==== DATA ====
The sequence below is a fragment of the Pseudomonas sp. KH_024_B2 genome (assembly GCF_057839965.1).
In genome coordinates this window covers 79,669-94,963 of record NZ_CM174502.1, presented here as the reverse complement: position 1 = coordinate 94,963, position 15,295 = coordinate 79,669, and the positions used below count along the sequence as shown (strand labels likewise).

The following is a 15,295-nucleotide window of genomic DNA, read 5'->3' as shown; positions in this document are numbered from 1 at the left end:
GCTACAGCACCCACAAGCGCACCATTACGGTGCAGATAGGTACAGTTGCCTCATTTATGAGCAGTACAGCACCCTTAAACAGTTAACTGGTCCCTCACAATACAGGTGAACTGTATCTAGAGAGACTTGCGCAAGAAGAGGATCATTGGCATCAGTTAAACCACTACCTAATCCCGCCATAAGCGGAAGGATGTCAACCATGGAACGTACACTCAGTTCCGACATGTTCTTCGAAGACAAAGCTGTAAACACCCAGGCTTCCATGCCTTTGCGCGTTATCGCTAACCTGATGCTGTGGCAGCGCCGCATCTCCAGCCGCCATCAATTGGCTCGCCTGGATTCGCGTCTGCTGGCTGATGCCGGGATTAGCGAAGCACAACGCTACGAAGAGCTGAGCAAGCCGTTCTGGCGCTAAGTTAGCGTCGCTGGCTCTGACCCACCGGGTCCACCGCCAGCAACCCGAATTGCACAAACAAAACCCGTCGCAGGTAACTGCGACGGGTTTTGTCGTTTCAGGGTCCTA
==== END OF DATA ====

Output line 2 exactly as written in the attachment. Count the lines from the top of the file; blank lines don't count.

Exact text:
In genome coordinates this window covers 79,669-94,963 of record NZ_CM174502.1, presented here as the reverse complement: position 1 = coordinate 94,963, position 15,295 = coordinate 79,669, and the positions used below count along the sequence as shown (strand labels likewise).